UPDATE 1-White House's Summers nudges Congress on energy law
(Recasts with comments on energy legislation)
WASHINGTON, April 6 (Reuters) - White House economic adviser Lawrence Summers pressed Congress on Tuesday to pass comprehensive U.S. energy legislation as a way to bolster an economic recovery that looks likely to be sluggish.
In a speech at a U.S. Energy Information Administration conference, Summers said passing legislation would help reduce uncertainty that may be discouraging businesses from investing and hiring.
"The cheapest stimulus program in the world is enhanced confidence," Summers said.
The U.S. Senate has struggled to strike a compromise on a bill that would reduce the country's greenhouse gas emissions and boost alternative energy without unduly burdening businesses that are slowly recovering from a recession.
Some Democrats hope a compromise will be unveiled by April 22, which is the 40th anniversary of Earth Day.
Summers said uncertainty over the timing and scope of energy legislation was hindering businesses from making major investments in projects, such as building new power plants, restraining hiring when the economy desperately needs jobs.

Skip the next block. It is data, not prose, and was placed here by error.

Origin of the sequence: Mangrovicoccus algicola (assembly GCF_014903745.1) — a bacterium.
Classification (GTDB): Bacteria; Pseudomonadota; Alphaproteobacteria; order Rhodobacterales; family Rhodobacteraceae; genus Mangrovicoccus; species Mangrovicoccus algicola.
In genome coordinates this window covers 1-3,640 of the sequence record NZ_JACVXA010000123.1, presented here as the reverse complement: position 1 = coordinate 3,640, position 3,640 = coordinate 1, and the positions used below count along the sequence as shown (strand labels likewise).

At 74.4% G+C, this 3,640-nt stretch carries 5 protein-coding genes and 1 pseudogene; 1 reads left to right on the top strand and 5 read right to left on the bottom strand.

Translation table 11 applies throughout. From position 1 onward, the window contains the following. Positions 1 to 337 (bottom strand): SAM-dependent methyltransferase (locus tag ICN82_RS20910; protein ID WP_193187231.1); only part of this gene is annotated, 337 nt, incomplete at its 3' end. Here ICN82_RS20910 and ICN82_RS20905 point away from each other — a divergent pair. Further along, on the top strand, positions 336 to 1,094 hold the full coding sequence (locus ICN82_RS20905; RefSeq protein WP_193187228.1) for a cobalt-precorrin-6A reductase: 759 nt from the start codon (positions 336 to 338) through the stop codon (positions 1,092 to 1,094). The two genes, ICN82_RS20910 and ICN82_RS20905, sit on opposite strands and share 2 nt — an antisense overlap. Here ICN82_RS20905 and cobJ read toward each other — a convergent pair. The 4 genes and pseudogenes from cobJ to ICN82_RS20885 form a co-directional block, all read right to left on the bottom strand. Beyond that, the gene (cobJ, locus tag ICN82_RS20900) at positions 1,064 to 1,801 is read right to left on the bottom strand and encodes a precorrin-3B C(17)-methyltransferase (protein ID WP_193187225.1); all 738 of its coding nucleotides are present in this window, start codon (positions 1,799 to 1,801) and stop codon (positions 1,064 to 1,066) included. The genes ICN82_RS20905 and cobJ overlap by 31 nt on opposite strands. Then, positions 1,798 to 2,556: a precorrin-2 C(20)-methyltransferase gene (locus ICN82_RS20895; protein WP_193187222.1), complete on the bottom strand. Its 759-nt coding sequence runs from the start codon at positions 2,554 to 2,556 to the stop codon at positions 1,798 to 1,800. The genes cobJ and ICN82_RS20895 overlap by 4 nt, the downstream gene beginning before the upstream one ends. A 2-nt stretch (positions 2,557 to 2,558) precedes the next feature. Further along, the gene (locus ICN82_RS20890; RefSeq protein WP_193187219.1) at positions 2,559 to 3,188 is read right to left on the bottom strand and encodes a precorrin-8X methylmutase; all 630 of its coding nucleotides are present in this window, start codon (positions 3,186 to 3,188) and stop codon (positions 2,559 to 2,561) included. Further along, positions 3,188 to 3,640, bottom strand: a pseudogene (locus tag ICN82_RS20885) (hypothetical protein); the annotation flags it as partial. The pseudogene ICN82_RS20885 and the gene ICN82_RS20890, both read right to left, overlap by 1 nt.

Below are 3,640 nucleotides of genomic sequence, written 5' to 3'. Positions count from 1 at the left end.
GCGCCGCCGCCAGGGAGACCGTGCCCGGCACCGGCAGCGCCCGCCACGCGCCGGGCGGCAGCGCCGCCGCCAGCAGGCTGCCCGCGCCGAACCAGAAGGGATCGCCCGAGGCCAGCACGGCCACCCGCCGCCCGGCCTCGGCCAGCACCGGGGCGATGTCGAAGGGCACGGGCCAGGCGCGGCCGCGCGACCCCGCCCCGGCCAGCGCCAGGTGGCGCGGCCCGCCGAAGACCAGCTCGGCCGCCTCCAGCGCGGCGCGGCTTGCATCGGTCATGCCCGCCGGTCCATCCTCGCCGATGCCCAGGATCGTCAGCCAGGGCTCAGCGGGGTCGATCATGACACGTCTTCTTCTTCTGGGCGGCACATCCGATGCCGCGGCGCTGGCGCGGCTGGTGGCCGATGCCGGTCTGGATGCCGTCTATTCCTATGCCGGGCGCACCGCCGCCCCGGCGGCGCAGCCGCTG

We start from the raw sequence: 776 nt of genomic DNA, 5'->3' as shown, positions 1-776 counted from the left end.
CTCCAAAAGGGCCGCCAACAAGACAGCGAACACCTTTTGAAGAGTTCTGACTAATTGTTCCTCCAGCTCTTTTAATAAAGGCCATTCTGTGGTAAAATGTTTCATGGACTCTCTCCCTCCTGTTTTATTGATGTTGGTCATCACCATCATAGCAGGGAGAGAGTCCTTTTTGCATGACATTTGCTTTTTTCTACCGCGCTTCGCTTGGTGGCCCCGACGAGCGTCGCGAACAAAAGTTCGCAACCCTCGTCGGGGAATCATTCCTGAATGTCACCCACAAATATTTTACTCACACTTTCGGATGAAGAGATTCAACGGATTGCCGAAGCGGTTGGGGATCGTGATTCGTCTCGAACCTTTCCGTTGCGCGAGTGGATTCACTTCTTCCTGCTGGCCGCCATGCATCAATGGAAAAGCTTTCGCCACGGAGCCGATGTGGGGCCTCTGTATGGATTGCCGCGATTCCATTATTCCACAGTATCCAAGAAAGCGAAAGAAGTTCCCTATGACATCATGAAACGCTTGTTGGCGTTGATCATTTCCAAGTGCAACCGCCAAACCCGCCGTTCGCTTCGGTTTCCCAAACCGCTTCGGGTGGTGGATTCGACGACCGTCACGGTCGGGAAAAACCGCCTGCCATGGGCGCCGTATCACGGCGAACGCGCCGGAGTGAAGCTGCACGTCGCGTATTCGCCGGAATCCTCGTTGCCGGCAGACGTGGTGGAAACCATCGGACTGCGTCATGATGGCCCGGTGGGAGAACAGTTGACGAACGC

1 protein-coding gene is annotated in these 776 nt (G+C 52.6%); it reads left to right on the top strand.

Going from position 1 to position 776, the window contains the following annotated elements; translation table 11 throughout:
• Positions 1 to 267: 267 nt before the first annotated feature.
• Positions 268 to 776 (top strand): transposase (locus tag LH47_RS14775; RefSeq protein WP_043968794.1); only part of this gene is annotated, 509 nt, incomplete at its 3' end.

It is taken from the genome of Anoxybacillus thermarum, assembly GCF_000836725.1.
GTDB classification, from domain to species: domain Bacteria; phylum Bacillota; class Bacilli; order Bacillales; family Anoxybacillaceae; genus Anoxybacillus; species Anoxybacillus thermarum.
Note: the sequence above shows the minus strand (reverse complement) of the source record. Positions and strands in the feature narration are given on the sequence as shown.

"Clarity brings certainty, certainty brings confidence and that is what moves the economy forward," he said.
Summers did not comment on specifics that might be included in legislation and also sidestepped a question on the point at which rising oil prices might hurt economic growth. Oil traded above $87 per barrel on Tuesday, the highest since October 2008.
He did say the U.S. economy has started creating jobs, but noted it is far short of potential growth or full employment.
"The economy has begun to create jobs again. While we have a long way to go in an economy that has 9.7 percent (unemployment) and a trillion dollars short of potential, we are at last moving in the right direction," Summers said.
U.S. employers, led by the private sector, created 162,000 jobs in March -- the highest in three years, a government report showed on Friday. (Reporting by Emily Kaiser and Lucia Mutikani; Editing by Jan Paschal and Dan Grebler)
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DAVOS, Switzerland - Central banks have done their best to rescue the world economy by printing money and politicians must now act fast to enact structural reforms and pro-investment policies to boost growth, central bankers said on Saturday.